Sunday, 11 March 2012

Bury Park: one of Luton's redeeming features


So many attractive features mark Britain’s most beautiful towns and cities: the dreaming spires of Oxford, the hills and the sea of Bristol, the majestic architecture among the volcanic structures of Edinburgh. In contrast, Luton, where I live, relies on its redeeming features. Its a ‘but’ town, as in ‘not a very pretty town centre, but Wardown Park is lovely.’

Two recent TV documentaries took a close look at Luton. Both, I suppose inevitably, focused on two types of extremism in the town: a form of Islamic fundamentalism that comes close to endorsing terrorism, and at the opposite end of the spectrum, the English Defence League, whose violence is never far below the surface, and which was born in this town.


Proud and Prejudiced focused principally on the hostility between the two groups. An early shocking scene had a follower of Sayful Islam slapping the leader of the EDL, Tommy Robinson (not his real name: his chosen nom de guerre is that of a football hooligan, which probably tells you as much as anything else about his movement). The documentary did make clear that the Sayful Islam group are completely rejected by the vast majority of Luton Moslems and certainly by mainstream Moslems.

Stacey Dooley investigates: my home town fanatics was more concerned with Luton as a whole and had the merit of laying far more stress on the fact that the Islamic extremists represent a tiny minority of the Moslem community: they can perhaps muster a few dozen for a demonstration out of a community close to 30,000 strong.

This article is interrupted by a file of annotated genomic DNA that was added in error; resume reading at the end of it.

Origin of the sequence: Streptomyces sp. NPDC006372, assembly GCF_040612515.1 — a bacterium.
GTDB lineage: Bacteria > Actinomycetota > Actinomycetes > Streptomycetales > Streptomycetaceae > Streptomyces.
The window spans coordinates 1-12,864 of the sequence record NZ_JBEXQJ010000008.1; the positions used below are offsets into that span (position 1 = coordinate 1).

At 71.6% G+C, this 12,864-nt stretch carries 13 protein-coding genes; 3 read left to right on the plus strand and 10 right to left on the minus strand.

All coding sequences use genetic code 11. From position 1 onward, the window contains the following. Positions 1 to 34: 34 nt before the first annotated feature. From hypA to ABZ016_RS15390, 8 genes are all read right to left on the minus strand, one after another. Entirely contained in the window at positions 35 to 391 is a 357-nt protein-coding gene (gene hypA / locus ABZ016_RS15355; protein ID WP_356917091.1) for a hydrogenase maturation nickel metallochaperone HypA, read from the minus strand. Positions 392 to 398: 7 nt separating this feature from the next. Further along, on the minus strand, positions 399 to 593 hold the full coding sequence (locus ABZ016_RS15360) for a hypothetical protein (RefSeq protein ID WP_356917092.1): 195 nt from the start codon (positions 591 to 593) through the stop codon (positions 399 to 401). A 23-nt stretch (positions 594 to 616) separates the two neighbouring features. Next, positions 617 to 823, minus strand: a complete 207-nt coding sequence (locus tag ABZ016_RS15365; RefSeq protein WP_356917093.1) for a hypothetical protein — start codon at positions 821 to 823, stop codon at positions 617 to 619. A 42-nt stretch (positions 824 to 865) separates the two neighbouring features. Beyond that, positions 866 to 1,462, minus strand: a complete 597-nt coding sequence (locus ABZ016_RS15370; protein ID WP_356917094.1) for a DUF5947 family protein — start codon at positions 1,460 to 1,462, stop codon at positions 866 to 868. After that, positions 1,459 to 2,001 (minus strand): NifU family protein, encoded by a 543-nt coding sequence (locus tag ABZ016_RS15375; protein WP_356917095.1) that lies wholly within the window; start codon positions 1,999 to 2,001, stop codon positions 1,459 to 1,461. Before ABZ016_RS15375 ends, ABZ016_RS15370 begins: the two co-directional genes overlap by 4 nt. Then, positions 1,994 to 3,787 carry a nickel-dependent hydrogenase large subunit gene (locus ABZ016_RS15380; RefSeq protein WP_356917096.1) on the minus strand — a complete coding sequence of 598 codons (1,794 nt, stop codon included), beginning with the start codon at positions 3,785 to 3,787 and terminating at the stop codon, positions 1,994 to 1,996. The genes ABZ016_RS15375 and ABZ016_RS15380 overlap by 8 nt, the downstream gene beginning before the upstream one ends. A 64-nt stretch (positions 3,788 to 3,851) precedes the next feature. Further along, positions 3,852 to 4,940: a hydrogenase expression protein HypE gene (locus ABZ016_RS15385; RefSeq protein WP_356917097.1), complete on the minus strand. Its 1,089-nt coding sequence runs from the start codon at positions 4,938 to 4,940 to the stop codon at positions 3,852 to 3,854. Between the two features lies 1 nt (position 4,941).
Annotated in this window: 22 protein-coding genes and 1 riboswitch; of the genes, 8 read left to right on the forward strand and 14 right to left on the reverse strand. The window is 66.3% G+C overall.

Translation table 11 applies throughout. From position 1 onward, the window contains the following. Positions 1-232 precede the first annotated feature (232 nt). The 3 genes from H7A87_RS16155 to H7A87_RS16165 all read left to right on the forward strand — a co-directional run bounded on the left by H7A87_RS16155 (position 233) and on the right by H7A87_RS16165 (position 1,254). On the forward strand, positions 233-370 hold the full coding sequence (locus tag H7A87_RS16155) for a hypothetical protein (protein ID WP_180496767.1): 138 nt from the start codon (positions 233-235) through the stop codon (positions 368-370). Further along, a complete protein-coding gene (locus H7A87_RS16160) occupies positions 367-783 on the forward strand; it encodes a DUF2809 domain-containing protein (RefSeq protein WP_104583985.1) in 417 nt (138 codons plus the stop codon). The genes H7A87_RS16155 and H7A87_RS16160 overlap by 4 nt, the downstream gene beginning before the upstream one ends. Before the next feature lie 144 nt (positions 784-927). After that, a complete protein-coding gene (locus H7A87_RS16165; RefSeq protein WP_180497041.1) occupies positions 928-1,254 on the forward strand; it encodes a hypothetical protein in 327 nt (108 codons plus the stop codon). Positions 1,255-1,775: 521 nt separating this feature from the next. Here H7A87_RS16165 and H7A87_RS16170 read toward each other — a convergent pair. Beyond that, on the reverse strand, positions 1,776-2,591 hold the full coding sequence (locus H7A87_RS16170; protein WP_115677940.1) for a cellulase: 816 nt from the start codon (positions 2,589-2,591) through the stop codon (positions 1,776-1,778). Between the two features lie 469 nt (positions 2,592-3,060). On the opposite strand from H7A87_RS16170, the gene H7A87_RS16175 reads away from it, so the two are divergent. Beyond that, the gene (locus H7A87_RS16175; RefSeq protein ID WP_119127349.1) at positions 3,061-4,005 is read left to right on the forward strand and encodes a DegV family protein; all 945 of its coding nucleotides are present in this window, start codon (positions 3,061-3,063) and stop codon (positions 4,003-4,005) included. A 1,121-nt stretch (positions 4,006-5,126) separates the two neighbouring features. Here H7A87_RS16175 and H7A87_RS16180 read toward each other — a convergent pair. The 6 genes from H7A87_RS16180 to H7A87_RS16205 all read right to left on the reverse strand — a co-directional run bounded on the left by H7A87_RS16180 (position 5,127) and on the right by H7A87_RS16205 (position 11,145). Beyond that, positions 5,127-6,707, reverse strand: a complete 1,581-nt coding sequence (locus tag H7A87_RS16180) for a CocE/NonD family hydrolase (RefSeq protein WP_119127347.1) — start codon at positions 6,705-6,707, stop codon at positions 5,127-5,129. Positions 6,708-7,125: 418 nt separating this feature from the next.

Both films spent a lot of time in the area known as Bury Park where most of the population of South Asian extraction lives. What struck me as curious was how often Tommy Robinson said of the area that it didn't look like England. That's just beyond me. Where does he think it looks like? 


What's not English about Bury Park?
Take a look at the picture. The terraced houses. The traffic on the left. And a nice touch in the photo: on the left is the building with the COGIC sign: the Church of God in Christ. Right in the middle of the so-called Moslem area.

What does anywhere have to look like to look English? Take Oxford. Compare it to Liverpool. Which looks like England? Even in a single city like London: compare underprivileged Hackney with overprivileged Mayfair. They don't have a lot in common but they're both definitely in England.

Bury Park is a completely English neighbourhood. Just one that happens to have a large Moslem and Hindu population. But though it contains a small number of extremists, overall far from being a problem for the town, Bury Park is one of those features that redeems so much in Luton.

Just beyond the Church of God in the photo is A-One Dosa which serves about the best South Indian food I've ever enjoyed. And it isn't just the food. There are little specialist shops, there are huge places selling clothes or bikes or household goods. When you can't find it anywhere else, you're practically bound to find it in Bury Park. And the service will be at least polite, more usually friendly.

That's the key characteristic of the place: its cordiality. After another memorable meal at A-One Dosa a few days before Christmas, we were surprised by the queues outside a Halal butcher. Danielle talks to anyone so she asked what they were waiting for.

‘Turkeys of course,’ said one of the women. I don't remember whether she was Hindu or Moslem: there were both in the queue.

‘So — do you celebrate Christmas?’ asked Danielle.

‘Everyone around us celebrates it,’ one of the other women explained, 
‘so why shouldn't we?’

That's the spirit of Bury Park. All those people who tell us that multi-culturalism has failed need to come here and see for themselves how well it’s working.

And they could enjoy a great meal at the same time.

4 comments:

Anonymous said...

I totally agree with you.....I love being in Bury Park, the best place to have more authentic food, enjoy a bustling street, and stop to chat with your friends.Just what any English high street should be?

David Beeson said...

Absolutely - full of good cheer and great shops. What more could anyone want? A real poster for the English high street, as you say.

EthanBryan said...

This is a good way of communicating all the issues in the few words on a single platform. airport parking at luton

David Beeson said...

Many thanks – I appreciate the feedback